NYC's Dalton School Apologizes for Showing Movie Satirizing Slavery

Confederate States of America - P 2014
IFC Films

Confederate States of America - P 2014

The prestigious institution aired the 2004 mockumentary "C.S.A.: The Confederate States of America" during sophomore history presentations Monday.

New York City's posh Dalton School has apologized for screening a movie about what would happen if the South had won the Civil War, featuring ads making light of the continued existence of slavery.

The film, C.S.A.: The Confederate States of America, was shown to sophomores during a presentation of history projects on Monday, according to the New York Times. After the film's edgy and comical treatment of slavery led to complaints, the school met with students and parents to apologize.

The 2004 movie, directed by University of Kansas professor Kevin Willmott and distributed by IFC Films, is a mockumentary set 150 years after Ulysses S. Grant surrenders to Robert E. Lee. The film features altered footage and spoof advertisements for slavery-related products.

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The C.S.A. trailer features a Home Shopping Network-like channel devoted to selling slaves and a commercial marketing a "revolutionary new way of servant monitoring."

It also proposes an alternate view of history in which Abraham Lincoln was convicted of war crimes and Martin Luther King Jr. was born a slave.

"We believe in the highest levels of respect and sensitivity for the diverse nature of our student body and community," Dalton head Ellen Cohen Stein said in a statement obtained by the Times. "Monday's screening should not have taken place, and we sincerely regret that the film was shown."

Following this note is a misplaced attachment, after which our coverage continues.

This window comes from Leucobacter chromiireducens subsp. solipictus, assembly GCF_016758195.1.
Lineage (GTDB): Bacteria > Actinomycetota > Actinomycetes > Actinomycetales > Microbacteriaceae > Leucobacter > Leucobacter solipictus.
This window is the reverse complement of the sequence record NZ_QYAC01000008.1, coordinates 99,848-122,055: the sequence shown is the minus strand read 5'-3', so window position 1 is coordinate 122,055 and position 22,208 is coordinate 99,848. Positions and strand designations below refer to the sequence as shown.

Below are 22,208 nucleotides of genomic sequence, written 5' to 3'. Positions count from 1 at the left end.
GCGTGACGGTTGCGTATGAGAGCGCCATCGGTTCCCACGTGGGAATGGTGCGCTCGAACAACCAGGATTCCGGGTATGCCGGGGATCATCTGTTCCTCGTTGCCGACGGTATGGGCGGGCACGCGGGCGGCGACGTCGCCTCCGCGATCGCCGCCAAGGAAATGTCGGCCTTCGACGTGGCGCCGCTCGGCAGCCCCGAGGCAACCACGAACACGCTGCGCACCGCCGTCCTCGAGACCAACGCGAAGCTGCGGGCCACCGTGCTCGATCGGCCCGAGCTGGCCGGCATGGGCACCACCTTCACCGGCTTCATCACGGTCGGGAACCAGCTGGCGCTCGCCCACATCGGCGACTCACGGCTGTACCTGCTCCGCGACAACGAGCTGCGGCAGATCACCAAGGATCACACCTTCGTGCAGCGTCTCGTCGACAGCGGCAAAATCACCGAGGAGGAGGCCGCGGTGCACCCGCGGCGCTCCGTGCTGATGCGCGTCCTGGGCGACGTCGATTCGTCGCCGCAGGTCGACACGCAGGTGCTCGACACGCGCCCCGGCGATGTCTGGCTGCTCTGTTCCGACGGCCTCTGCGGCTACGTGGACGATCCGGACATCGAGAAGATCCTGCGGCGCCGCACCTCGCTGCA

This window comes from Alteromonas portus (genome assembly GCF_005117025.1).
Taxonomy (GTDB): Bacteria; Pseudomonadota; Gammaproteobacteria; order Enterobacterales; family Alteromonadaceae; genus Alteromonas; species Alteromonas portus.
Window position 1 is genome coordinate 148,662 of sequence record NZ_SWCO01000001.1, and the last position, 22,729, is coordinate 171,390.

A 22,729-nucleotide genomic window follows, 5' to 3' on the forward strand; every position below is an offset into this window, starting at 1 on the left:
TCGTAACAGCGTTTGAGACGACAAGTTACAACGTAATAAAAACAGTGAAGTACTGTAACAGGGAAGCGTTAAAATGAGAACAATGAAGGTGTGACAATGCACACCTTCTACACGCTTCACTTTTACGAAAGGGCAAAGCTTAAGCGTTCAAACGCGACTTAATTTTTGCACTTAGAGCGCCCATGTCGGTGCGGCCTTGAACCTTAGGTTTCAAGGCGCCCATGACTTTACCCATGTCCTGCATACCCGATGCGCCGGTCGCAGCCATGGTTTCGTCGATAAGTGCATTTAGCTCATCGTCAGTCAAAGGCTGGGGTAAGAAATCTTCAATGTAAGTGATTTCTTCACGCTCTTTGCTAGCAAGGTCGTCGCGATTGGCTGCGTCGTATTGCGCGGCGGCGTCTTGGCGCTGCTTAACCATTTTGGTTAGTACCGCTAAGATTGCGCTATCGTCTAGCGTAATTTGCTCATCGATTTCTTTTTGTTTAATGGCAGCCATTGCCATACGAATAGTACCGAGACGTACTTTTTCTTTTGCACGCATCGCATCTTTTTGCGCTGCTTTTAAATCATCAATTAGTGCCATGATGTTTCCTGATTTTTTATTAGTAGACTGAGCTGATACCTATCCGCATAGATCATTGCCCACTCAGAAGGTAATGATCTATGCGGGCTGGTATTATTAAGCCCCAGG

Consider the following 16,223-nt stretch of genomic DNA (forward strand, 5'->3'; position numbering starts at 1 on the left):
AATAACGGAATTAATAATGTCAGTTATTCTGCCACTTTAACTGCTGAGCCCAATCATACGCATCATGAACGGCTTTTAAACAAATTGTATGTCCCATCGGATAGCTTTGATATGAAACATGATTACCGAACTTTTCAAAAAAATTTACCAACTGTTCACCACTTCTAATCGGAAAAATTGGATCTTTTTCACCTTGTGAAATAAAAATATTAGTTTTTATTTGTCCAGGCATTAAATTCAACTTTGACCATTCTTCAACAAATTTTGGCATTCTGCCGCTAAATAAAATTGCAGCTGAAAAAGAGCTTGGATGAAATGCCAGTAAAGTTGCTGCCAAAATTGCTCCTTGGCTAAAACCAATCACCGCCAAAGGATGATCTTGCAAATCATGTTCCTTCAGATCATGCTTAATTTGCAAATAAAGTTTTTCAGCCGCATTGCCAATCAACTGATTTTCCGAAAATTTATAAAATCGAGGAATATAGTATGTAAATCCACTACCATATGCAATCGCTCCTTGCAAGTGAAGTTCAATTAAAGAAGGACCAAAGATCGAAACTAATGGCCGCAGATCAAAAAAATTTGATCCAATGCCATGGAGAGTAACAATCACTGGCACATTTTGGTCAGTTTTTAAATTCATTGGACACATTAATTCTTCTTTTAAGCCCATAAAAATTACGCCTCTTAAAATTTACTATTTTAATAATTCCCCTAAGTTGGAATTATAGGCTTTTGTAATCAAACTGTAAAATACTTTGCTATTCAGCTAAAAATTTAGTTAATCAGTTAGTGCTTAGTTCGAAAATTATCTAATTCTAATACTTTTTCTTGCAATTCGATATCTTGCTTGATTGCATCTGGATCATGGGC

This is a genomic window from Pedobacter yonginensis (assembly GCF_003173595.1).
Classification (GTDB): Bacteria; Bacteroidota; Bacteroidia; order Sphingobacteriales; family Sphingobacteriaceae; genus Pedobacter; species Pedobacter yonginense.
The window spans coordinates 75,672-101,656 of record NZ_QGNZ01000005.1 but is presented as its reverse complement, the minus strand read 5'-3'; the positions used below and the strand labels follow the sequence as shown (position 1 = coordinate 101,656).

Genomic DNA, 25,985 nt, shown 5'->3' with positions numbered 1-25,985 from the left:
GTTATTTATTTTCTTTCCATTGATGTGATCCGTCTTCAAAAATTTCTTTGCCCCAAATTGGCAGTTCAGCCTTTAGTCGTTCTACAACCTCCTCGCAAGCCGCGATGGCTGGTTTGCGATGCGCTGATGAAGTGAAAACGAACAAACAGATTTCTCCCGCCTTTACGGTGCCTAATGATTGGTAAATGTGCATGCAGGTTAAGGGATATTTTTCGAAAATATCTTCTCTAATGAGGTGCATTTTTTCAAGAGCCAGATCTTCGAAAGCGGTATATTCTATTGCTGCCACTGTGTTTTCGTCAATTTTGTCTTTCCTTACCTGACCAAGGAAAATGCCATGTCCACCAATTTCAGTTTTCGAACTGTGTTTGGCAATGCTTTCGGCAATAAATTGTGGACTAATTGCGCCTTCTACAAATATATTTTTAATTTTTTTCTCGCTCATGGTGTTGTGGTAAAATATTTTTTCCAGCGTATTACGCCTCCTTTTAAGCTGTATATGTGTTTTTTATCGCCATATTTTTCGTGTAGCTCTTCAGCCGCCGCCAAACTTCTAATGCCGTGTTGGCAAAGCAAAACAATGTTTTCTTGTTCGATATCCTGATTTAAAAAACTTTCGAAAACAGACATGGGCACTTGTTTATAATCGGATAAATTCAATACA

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Willmott told The Hollywood Reporter that his film is often shown in classrooms and "this is the first time I've ever heard of any issues with it." He says that the point of the film was to make people uncomfortable, and when that feeling occurred, a dialogue should have begun among the students that saw the movie.

"When people started to say, 'That made me feel a little uncomfortable as someone was laughing, and I didn't think it was that funny,' that's when you have the dialogue," Willmott explained. "That's where the dialogue kicks in. That's where you explain what happened in real history and all of the things that should be talked about in terms of race in this country, and that's obviously not what happened."

Willmott added that the fact that there was an issue with the film says a lot about how race is dealt with in the U.S.

"There's really no excuse why they had an issue with the film, he said. "It just says a lot about the fact that we live in a country where the minute that you get close to dealing with race in a real way, people get really frightened...As this incident kind of reveals, race makes us uncomfortable and we don't know how to deal with it very well. And the minute you start to deal with it, there's a line that you can't really cross. And to me, that's the problem."

He noted that he sometimes gets complaints from Confederate re-enactors who think he's attacking the South.

"But the fact that this is coming from New York City lets you know that there's another side of the problem as well," he added.

Willmott's film was well reviewed, currently boasting a 78 percent freshness rating on The San Francisco Chronicle called it a "brilliant and irresistible counterfactual overview of American history," while The Boston Globe called it "an act of provocation that's sheer genius in its conceptual simplicity."

Dalton has a number of famous alumni, including CNN's Anderson Cooper and Claire Danes.

Watch the C.S.A. trailer below.